Keith was the Superintendent of the Easton and Potomac. His railroad was the leader in the Richmond area for prototype, TT&TO operations.
I met Keith now over 10 years ago via the local hobby shop. Keith's name and email address was given to me from the gentlemen at Chesterfield Hobbies as one of the local "train guys" that was very active in the hobby.
I had been living in town about a year or so and had started finishing the
basement in the previous house for the construction of a railroad. (Richmond Terminal version 1). It seemed like a good idea to make contact with other modelers, so I sent him an email.
I didn't know it then, but that was a turning point in my approach to the hobby. Keith was the person that introduced me to true operation of model railroads. Up until that point, I would certainly "play train" but it didn't occur to me that there was a way to approach the play with an amount of rigor that made the challenge have excellent replay value.
Keith attended the first work session on version 1, and pointed out a design mistake during our work. I had a S curve that was spaced poorly and he mentioned checking out the John Armstrong book for options on fixing that sort of track arrangement.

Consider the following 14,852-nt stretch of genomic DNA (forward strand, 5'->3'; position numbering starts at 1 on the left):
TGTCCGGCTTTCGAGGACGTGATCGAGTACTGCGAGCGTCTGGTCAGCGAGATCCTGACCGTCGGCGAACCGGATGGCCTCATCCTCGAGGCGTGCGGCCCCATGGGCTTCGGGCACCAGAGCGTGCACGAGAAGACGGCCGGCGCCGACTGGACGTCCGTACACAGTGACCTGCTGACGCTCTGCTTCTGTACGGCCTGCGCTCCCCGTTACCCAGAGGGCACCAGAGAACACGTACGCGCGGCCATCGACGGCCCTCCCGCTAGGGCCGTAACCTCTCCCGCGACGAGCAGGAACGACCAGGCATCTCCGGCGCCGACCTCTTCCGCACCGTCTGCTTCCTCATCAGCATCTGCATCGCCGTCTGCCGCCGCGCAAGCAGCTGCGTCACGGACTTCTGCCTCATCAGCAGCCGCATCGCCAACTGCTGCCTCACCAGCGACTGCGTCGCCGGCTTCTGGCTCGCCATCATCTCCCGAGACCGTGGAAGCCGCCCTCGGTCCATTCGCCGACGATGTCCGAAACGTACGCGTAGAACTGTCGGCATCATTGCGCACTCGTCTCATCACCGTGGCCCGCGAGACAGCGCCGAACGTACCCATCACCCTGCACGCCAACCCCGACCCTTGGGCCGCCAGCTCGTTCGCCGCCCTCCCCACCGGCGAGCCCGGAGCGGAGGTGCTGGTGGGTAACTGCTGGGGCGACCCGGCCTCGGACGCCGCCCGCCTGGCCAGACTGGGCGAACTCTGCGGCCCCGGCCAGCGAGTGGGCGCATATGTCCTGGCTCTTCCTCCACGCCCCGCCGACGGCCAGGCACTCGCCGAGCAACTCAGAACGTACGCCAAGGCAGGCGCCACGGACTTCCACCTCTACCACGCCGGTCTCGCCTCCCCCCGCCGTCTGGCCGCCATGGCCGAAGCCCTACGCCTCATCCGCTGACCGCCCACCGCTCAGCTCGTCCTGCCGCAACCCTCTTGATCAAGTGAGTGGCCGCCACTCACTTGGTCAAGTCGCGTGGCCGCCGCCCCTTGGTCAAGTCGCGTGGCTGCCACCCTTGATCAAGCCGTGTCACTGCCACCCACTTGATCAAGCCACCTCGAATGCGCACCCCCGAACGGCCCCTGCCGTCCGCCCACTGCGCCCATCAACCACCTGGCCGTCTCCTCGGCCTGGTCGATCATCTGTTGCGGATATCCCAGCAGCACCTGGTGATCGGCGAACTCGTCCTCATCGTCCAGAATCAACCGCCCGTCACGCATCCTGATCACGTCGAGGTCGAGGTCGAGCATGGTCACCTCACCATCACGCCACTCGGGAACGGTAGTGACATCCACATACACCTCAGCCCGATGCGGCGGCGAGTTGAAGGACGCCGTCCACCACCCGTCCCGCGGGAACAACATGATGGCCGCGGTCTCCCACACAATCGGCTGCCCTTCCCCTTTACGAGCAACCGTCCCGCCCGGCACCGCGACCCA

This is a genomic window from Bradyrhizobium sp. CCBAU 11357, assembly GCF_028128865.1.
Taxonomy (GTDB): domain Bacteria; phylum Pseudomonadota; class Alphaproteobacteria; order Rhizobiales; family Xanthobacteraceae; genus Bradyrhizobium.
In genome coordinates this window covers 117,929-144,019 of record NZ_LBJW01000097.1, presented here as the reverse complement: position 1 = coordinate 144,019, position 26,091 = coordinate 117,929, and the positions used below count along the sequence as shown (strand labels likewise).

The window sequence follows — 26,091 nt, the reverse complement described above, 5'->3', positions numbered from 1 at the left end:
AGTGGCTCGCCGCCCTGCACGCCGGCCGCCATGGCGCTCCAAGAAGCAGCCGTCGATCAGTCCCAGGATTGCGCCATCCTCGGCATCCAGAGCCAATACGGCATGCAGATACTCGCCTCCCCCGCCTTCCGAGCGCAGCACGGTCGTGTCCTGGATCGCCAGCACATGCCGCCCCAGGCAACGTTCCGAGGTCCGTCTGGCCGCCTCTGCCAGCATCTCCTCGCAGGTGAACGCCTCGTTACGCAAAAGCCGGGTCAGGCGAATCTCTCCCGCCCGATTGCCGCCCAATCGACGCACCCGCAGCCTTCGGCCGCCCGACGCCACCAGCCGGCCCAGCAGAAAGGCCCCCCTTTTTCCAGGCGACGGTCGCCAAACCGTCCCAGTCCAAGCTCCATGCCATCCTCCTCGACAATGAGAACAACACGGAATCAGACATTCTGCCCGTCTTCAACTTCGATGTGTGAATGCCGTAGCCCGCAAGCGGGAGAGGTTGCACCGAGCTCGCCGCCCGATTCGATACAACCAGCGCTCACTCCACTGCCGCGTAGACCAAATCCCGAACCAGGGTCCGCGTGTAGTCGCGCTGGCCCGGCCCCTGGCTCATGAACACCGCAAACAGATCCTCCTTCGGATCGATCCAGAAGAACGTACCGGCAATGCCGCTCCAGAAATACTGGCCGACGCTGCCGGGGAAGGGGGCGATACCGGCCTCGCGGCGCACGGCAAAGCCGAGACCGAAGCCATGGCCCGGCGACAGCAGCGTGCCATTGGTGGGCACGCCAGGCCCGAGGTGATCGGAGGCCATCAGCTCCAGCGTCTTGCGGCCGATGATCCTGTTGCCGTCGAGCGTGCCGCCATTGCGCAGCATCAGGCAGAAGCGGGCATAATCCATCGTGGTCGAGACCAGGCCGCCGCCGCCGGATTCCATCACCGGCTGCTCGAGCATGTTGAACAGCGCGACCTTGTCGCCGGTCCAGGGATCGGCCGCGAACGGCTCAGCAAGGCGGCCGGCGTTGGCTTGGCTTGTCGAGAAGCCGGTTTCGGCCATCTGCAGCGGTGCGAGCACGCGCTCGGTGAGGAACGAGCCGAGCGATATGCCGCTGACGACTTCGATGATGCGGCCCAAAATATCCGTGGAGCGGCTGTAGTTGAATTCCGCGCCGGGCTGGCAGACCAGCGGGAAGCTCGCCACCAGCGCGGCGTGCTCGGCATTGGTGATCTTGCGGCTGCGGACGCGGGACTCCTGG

That was the beginning, but certainly not the end of the mentoring. I would see what he had done with the E&P and then sought to figure out how I could do that on my own layout since he had solved a novel problem or I could learn from his experience.
Keith dispatched the RTRRv1 a couple of times as well as filling other slots. He approached operations seriously, but didn't let that take the humor out of the situation. He never let a good opportunity to make fun of us "train nuts" and himself, by extension, go to waste. He set the standard for documenting a railroad, even with his frequent complaint that model railroaders can't read.
We lost a craftsman, an author and a contributor to the progress of the hobby with his passing. I am indebted to Keith more than I can put into a couple of paragraphs and I expect that I'm not alone in reflecting on his impact.
|Keith dispatching V1 before I moved the DS office under the stairs.|